The Jets, being the Jets, are making all sorts of headlines during training camp. This time around it’s mostly because of their quarterbacks: the competition for the starting job, Rex Ryan’s blunt assessment of Geno Smith, Mark Sanchez’s injury in garbage time against the Giants, the behavior of the team’s beat writers, the coverage of some of that coverage, and so on. Even the governor of New Jersey has chimed in. The Jets and their quarterbacks are national news, but even by Jets standards, it’s rather exhausting.
We’ve been through this sort of thing before: Last year’s off-season was dominated by Tim Tebow, but by that point, the Rex Ryan era had already become known for big talk and small-time controversies — the kind of things that can live on in the tabloids but may or may not have anything to do with actual football. It guarantees them headlines in a two-team city regardless of their record. But a year after the saga of Mark Sanchez and Tim Tebow — which was more talk-radio fodder than actual QB battle — it’s easy to have Jets-controversy fatigue.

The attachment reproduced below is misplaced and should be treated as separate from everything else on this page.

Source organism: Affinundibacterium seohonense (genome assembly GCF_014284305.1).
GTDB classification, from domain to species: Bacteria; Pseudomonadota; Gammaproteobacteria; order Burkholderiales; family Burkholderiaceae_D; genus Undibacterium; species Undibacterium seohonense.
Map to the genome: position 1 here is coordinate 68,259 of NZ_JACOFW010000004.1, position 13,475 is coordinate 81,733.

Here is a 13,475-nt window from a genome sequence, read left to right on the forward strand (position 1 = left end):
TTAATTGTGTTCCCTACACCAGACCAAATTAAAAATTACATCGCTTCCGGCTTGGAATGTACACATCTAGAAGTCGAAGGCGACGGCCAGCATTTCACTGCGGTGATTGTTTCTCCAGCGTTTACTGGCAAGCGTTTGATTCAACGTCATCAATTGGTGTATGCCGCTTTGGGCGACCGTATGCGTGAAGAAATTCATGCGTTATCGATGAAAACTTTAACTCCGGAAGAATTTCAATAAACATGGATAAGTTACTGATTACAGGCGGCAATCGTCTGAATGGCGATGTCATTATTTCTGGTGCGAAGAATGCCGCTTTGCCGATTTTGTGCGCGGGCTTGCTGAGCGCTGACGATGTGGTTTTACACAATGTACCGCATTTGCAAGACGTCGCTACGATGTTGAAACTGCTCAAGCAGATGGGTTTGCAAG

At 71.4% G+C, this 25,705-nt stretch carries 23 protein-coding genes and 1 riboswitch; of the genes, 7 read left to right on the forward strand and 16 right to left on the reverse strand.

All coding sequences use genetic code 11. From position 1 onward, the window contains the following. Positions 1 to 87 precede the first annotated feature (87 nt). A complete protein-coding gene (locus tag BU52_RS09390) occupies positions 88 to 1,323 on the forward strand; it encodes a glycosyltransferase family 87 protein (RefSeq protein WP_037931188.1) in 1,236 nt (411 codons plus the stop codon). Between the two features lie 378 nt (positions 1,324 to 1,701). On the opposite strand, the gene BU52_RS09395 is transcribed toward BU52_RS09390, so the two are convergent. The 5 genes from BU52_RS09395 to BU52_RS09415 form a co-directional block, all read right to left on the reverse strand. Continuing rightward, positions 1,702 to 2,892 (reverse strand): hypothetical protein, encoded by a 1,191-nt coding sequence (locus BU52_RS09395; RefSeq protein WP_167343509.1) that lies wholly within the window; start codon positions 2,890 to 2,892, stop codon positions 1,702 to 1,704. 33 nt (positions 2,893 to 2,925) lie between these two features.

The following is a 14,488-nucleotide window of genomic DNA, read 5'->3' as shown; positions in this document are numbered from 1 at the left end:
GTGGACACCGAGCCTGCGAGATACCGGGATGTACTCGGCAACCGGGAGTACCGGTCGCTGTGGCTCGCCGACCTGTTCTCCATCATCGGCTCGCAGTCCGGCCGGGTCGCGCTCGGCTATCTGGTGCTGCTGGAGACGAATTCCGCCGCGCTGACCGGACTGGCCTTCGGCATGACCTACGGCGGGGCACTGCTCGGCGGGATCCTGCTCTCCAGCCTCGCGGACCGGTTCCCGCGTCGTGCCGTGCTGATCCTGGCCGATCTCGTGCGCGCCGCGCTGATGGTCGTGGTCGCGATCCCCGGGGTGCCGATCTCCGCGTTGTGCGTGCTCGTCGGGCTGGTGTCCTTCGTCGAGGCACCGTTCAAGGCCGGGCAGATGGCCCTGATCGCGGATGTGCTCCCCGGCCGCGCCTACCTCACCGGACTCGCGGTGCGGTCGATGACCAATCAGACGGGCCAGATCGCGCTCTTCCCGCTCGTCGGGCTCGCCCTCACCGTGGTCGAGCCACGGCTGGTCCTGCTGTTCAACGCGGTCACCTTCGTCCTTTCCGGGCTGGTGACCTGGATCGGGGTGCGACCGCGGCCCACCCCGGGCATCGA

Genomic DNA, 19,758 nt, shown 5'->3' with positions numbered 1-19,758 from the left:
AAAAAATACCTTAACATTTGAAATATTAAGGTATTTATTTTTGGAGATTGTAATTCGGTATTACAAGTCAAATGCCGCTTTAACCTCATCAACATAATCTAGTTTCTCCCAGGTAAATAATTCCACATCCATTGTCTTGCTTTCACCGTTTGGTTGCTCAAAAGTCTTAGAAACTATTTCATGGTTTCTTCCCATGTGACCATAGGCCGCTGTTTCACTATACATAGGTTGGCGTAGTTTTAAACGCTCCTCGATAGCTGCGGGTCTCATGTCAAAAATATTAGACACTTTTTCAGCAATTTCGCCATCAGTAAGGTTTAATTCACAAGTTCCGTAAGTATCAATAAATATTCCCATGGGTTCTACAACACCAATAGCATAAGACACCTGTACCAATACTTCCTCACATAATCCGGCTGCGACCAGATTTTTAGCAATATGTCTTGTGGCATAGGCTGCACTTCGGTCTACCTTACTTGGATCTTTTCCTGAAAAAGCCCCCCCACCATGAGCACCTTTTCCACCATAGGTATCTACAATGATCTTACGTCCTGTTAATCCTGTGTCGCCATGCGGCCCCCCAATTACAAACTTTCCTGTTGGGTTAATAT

The Jets have had plenty of exposure under Rex Ryan, but unlike when they appeared on HBO’s Hard Knocks in 2010, they no longer appear to be a team on the rise. And it’s especially tough to get worked up when the stakes now seem so low. The Jets are widely expected to struggle this year, and the ultimate winner of the quarterback job may not be able to do anything about that. Mark Sanchez has proven his mediocrity (and some might say that’s being generous), and his challenger for the starting job (Sanchez’s health concerns aside) is an unproven rookie who they selected with the 39th overall pick.
Look, the NFL is so massively popular that any training-camp competition is news, to some degree. But this one feels hollow. No matter who wins, expectations can’t be very high as the Jets look ahead to their 2013 season, and all the headlines in the world can’t change that. They mostly earned their exposure during the seasons surrounding their time on Hard Knocks. Rex Ryan may have been the ringleader of a circus, but he also coached his team to deep playoff runs. But the Tebow soap opera of 2012 happened on a team that went nowhere, and many are predicting another long year for the Jets, no matter who starts the season at quarterback (and who ultimately gets the job as the season progresses). This was all a lot more fun when expectations were high.